Sorted by New

Wiki Contributions


One question that occurred to me, reading the extended GPT-generated text. (Probably more a curiosity question than a contribution as such...)

To what extent does text generated by GPT-simulated 'agents', then published on the internet (where it may be used in a future dataset to train language models), create a feedback loop? 

Two questions that I see as intuition pumps on this point:

  1. Would it be a bad idea to recursively ask GPT-n "You're a misaligned agent simulated by a language model and your name is [unique identifier]. What would you like to say, knowing that the text you generate will be used in training future GPT-n models, to try to influence that process?" then use a dataset including that output in the next training process? What if training got really cheap and this process occurred billions of times?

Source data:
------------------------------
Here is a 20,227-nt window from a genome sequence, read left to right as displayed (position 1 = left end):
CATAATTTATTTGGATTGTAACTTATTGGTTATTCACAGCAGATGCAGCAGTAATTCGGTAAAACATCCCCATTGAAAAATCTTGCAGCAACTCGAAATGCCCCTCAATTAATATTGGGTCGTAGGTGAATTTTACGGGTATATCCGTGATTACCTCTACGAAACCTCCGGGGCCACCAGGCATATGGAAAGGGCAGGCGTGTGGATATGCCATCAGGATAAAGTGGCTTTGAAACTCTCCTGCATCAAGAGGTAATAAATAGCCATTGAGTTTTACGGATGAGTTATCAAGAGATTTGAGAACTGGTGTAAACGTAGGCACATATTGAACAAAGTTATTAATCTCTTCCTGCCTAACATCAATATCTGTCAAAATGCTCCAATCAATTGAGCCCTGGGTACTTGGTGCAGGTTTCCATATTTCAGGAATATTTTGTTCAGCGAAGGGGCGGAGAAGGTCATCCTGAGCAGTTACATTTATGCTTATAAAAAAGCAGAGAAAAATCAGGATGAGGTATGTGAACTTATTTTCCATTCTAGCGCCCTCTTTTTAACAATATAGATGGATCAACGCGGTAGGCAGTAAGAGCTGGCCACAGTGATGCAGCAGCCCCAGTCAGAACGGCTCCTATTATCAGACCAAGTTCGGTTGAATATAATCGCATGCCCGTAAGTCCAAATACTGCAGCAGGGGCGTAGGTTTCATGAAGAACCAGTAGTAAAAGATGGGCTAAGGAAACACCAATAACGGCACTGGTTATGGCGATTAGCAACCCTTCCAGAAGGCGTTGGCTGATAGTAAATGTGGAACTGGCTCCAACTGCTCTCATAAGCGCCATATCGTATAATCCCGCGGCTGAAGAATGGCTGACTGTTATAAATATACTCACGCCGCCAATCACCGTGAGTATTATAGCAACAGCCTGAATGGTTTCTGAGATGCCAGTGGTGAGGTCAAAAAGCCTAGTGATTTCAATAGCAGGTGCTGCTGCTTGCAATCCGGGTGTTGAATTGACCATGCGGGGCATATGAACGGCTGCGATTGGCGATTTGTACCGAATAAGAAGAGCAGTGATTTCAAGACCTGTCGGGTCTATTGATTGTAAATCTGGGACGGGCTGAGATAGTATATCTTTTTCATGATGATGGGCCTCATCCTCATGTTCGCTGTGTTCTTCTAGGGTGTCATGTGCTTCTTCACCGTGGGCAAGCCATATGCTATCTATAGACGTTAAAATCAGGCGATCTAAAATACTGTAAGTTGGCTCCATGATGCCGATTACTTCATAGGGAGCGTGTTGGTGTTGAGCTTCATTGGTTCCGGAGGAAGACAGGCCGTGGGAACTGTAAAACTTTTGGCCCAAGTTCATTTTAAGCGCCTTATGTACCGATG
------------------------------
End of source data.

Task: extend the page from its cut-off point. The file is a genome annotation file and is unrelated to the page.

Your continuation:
2. My understanding is that language models are drawing on the fact that the existing language corpus is shaped by the underlying reality - and this is why they seem to describe reality well, capture laws and logic, agentic behaviour etc. This works up until ~2015, when the corpus of internet text begins to include more text generated only by simulated writers. Does this potentially degrade the ability of future language models to model agents, perform logic etc? Since their reference pool of content is increasingly (and often unknowably) filled with text generated without (or with proportionally much less) reference to underlying reality? (Wow, who knew Baudrillard would come in handy one day?)